It's July 4, which can only mean one thing: United States’ Independence Day!
Our US sportswriter Alex Ferguson names the top 10 things he loves about US sports to help Americans, ex-pats and ‘merica lovers through the holiday...
Happy Fourth of July, America!
While you will be celebrating with high-fives, fireworks, and lessons to your kids on how you beat the bloomin’ British all over the park, we here in Britain will be lying in the sun and watching on from afar.
Anyway, yours truly wouldn’t be writing an article like this if I didn’t love your sports, so here’s 10 great things about US sports.
If I’ve missed something, it’s because it was either a) a close battle or B) I forgot something.
It’s likely be B)…
1) Your university kids play sports
Why is this top on the list? Easy. There aren’t many countries in the world, if any, where you can effectively get a university scholarship to play a sport – sometimes in front of tens of thousands – as well as a four-year education. They might even get PAID on top of all this for the privilege, too, if the courts have their way! As an attendee of an American college for two years and many college sports games, as well as subsequent college games thereafter, there’s nothing like the college sports event. Hence why other college sports bits and pieces make this list, too.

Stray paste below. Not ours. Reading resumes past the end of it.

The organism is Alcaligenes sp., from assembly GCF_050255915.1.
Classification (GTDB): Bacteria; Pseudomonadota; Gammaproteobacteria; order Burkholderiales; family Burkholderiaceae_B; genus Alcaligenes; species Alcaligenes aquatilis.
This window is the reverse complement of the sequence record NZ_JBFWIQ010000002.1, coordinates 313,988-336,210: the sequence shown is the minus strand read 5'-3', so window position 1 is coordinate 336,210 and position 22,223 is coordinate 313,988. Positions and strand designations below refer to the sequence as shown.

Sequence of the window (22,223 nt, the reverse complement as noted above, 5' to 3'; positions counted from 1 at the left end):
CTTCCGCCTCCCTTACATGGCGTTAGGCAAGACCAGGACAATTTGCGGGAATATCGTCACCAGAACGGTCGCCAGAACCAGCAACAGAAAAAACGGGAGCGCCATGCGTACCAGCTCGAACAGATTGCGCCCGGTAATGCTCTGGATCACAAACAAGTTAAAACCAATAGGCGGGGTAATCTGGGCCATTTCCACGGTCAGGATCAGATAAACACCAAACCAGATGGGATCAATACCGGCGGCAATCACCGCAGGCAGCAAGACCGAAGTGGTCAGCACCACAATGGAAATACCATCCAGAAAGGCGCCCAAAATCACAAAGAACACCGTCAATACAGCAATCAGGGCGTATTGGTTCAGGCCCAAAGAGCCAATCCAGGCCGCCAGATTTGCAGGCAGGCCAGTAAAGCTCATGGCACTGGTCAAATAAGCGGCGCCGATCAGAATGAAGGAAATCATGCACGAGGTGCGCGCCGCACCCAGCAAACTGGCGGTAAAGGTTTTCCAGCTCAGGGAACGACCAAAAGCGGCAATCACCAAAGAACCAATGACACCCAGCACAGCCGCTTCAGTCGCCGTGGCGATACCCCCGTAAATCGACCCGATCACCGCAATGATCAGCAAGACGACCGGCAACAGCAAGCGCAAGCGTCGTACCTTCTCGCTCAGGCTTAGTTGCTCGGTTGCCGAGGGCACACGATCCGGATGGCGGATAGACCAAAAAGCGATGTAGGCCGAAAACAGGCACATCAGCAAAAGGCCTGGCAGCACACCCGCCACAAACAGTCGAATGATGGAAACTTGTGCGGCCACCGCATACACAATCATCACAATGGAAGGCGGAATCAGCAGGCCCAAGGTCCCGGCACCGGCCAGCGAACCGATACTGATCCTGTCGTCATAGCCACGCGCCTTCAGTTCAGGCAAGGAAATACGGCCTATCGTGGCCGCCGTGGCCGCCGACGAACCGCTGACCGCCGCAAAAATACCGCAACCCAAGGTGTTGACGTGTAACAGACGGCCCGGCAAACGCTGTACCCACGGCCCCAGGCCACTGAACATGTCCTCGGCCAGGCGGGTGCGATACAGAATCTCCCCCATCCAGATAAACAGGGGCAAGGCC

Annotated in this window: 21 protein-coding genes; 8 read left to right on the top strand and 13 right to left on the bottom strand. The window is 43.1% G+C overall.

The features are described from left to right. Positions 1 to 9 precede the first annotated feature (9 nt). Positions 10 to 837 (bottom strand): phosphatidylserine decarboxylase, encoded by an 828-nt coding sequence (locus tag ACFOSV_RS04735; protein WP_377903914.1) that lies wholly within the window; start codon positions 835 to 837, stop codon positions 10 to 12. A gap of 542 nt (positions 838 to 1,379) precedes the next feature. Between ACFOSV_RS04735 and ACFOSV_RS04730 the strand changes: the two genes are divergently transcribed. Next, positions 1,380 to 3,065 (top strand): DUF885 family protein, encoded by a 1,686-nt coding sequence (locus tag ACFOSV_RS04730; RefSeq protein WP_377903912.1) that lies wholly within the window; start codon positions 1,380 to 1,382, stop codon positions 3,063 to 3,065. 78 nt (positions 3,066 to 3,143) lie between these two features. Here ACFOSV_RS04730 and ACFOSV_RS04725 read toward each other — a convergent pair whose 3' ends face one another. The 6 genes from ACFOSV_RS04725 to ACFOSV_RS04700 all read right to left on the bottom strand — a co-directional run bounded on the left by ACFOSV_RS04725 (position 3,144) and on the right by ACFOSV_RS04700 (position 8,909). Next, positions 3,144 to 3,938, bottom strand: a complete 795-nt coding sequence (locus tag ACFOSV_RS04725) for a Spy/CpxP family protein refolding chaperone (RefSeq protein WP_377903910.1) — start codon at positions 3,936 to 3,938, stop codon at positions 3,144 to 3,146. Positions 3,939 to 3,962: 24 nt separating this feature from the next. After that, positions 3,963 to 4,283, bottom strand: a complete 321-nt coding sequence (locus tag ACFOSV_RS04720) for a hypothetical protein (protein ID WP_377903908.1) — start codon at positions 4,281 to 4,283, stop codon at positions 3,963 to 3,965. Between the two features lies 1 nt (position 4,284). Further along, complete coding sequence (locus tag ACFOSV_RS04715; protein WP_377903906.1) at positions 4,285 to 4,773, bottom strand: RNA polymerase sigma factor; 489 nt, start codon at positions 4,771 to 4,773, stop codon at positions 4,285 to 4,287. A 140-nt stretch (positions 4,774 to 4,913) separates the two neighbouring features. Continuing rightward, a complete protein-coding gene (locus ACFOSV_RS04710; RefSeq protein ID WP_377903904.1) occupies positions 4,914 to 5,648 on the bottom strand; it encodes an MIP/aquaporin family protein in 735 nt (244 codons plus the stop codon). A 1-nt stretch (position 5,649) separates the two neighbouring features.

2) The Super Bowl
A long, brutal season ends with an event that reminds you why you love the NFL: The Super Bowl. Not only is it an event on the field, but it’s an event off it, too. Note to journos: get prepared to drink a lot and write endlessly about not a lot for the week preceding it. Oh, and if you can get the chance to watch the US NFL ads…do. They are amazing (and sometimes the best thing about the game).We broadcast it here on Sky Sports (capping a season where we show you a-million-and-one NFL games including the play-offs!).
3) We Love Our Game Sevens
We love the fact that even to get over the first round of some of your play-off series, one side has got to beat the other in a best-of-seven series. That sets up a brutal, exciting schedule. And when the two sides go toe-to-toe for all seven games of the final series, it’s something to watch. Baseball hasn’t had a Game Seven in a while, while the NBA had a thrilling one to cap the 2012-13 season. The most exciting Game Seven we’ve ever been to? The 2003 American League Championship Series at Yankee Stadium. The Yankees won with a walk-off home run from a guy called Aaron Boone. Unreal.
4) The roar of your engines